Past Events

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Past Events

Tuesday, 10/3/17
Exhibit/Display

To coincide with the dedication of a historic marker commemorating the work of Dr. John Fryer, HSP will have original documents on display from the Fryer collection.  The dedication will take place on Tuesday, October 3rd, at 1:00 p.m. on the northeast corner of 13th and Locust streets, diagonally across from HSP. The documents will be available to view from 10:00 a.m. to 2:00 p.m. and is free and open to the public. 

Sunday, 10/1/17
Tour

Behind five sets of locks – including a 19th century bank vault door – rest some of the most treasured items in HSP’s collection of over 21 million manuscripts, graphics, and books.

The roster of items kept in HSP's most secure vault provides a narrative of the complicated, messy history of America and its citizens.

Through the Behind-the-Scenes Vault Tours, HSP offers the opportunity to see these documents closer than ever before. Some of our most valuable treasures include:

Wednesday, 9/27/17
Lecture/Panel Discussion

On 27 September, James Thompson, author of Painting America’s Portrait – How Illustrators Created America, will present a program about Philadelphia artist George Matthews Harding. Harding studied art at the Pennsylvania Academy of the Fine Art and with Howard Pyle in Chadds Form and Wilmington before launching his career as an illustrator, which he did in 1904.

Saturday, 9/23/17
Teacher Workshop

In partnership with the Pennsylvania Academy of Fine Arts, this teacher workshop uncovers the Philadelphia monuments of the past and questions what makes a monument in the 21st century.  The workshop begins at HSP to see primary sources about monuments of past centuries. After a walking tour of some monuments in Center City, the workshop reconvenes at PAFA, situated as the central hub for the Mural Arts Monuments Lab project.  Teachers will participate in a workshop to develop classroom projects that encourage civic engagement and student leadership.

Thursday, 9/21/17
Lecture/Panel Discussion

Warner Mifflin—energetic, uncompromising, and reviled—was the key figure connecting the abolitionist movements before and after the American Revolution. A descendant of one of the pioneering families of William Penn's "Holy Experiment," Mifflin upheld the Quaker pacifist doctrine, carrying the peace testimony to Generals Howe and Washington across the blood-soaked Germantown battlefield and traveling several thousand miles by horse up and down the Atlantic seaboard to stiffen the spines of the beleaguered Quakers, harried and exiled for their neutrality during the war for independence.

Tuesday, 8/8/17
Exhibit/Display

HSP is pleased to announce a brand-new document display for summer: Sports of All Sorts. Take a break from the summer heat (or mild weather) and head to HSP to see what’s on display!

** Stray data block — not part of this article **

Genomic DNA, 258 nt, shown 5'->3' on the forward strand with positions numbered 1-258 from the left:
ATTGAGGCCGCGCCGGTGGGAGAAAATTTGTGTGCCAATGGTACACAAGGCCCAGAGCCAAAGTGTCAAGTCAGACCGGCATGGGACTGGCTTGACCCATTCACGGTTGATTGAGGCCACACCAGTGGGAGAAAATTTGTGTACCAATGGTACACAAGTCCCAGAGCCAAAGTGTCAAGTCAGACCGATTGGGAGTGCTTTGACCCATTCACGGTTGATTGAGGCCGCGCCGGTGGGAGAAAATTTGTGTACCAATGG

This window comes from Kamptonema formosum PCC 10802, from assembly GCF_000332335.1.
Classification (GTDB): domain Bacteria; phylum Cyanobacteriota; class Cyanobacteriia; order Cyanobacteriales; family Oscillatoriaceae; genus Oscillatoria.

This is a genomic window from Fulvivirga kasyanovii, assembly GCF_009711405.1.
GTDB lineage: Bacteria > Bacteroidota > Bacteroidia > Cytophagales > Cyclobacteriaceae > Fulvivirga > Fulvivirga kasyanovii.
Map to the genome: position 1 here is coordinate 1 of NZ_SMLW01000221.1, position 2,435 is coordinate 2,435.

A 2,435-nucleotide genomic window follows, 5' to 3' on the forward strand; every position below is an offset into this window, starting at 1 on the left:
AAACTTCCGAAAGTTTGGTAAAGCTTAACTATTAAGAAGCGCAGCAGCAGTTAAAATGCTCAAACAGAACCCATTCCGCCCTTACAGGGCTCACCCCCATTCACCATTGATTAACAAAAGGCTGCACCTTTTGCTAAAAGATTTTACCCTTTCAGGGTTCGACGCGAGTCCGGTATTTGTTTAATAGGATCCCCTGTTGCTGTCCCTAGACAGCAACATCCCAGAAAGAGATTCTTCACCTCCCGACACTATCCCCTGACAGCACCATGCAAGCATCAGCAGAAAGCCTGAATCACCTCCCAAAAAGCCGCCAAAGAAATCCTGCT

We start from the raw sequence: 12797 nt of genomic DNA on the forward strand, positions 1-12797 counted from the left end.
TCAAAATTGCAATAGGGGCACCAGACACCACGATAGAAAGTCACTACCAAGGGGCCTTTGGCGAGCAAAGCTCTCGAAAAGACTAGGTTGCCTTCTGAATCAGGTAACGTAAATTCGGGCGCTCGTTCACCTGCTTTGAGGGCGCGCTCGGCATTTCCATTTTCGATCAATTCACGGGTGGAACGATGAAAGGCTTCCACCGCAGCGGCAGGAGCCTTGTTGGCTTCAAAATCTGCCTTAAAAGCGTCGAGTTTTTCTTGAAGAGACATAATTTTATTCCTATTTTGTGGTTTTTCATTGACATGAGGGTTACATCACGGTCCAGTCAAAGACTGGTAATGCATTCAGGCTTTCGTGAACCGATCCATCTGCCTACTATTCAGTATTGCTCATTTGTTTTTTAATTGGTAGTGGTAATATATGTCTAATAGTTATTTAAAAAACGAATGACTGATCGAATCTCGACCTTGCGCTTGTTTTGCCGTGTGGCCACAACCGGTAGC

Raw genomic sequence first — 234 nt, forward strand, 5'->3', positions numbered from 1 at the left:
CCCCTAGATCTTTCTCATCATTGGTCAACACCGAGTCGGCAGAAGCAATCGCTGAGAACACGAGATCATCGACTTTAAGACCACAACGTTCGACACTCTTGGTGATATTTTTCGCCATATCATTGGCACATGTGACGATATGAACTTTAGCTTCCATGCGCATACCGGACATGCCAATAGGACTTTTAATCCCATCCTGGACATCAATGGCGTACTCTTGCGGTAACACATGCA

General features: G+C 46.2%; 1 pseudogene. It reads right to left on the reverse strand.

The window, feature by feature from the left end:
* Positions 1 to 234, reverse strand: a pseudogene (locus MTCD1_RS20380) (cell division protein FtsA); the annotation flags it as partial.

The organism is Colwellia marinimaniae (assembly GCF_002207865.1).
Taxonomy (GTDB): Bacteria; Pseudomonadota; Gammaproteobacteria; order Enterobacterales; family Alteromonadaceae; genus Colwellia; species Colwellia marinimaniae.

The materials on display covers a range of sports, from cricket (yes, cricket is played in America too!) to baseball, from rowing to cycling.

Wednesday, 6/28/17
Exhibit/Display

“Bring me your tired, your poor, your huddled masses.” The essence of the American dream is rooted in the tales of immigrants. Their stories of overcoming  adversity are profound examples of the American dream: freedom and equal opportunity for all who pursue a better life for themselves and their families.

Tuesday, 6/20/17
Exhibit/Display

James Monroe became the fifth president of the United States in March, 1817. Three months later he embarked on a fifteen-week tour of the northern states, traveling up the east coast from Washington, DC to Portland, Maine; west to Detroit; and back to Washington via Ohio, western Pennsylvania, and Maryland, totaling some 2,000 miles. 

Wednesday, 5/31/17
Workshop

The experience of war is unique to those that lived through it, whether the individual served in uniform or remained on the home-front. One hundred years ago, the First World War represented a departure from previous conflicts; the scale of carnage led many to earnestly believe it to be “the war to end all wars.”

Wednesday, 5/24/17
Lecture/Panel Discussion

This April marks the centennial of American involvement in the First World War, a global conflagration that upended the established world order.

During the conflict, foreign-born soldiers represented nearly 1 out of 5 servicemen in the U.S. Army. This surge of Old World soldiers – from 46 different nations – challenged the culture of the American military, its linguistic and religious traditions, and required top brass to reconsider training methods.

Wednesday, 5/10/17

From the 1960s to the present, two-thirds of Pennsylvania’s population growth has been the result of Puerto Ricans, Dominicans, Mexicans, and others moving to the Commonwealth.

In the 1960s, the vast majority of Latin@s lived in Philadelphia; today, as many live in the Pennsylvania Dutch region as in the City of Brotherly Love.

This is the most significant regional demographic change in more than a century, and it is one that is poorly understood by scholars and the public.

Saturday, 5/6/17
Lecture/Panel Discussion

Join Taller Puertorriqueño and author Dr. Victor Vazquez-Hernandez on May 6 as they present Before the Wave: Puerto Ricans in Philadelphia, 1910-1945. The program explores the social history of the genesis of the Puerto Rican community in Philadelphia with a special emphasis on the interwar years (1919-1941). Dr. Vazquez-Hernandez connects the community’s origins to the mass migration of the post-WW II years when Puerto Ricans consolidated their presence in Philadelphia (1945-1985).

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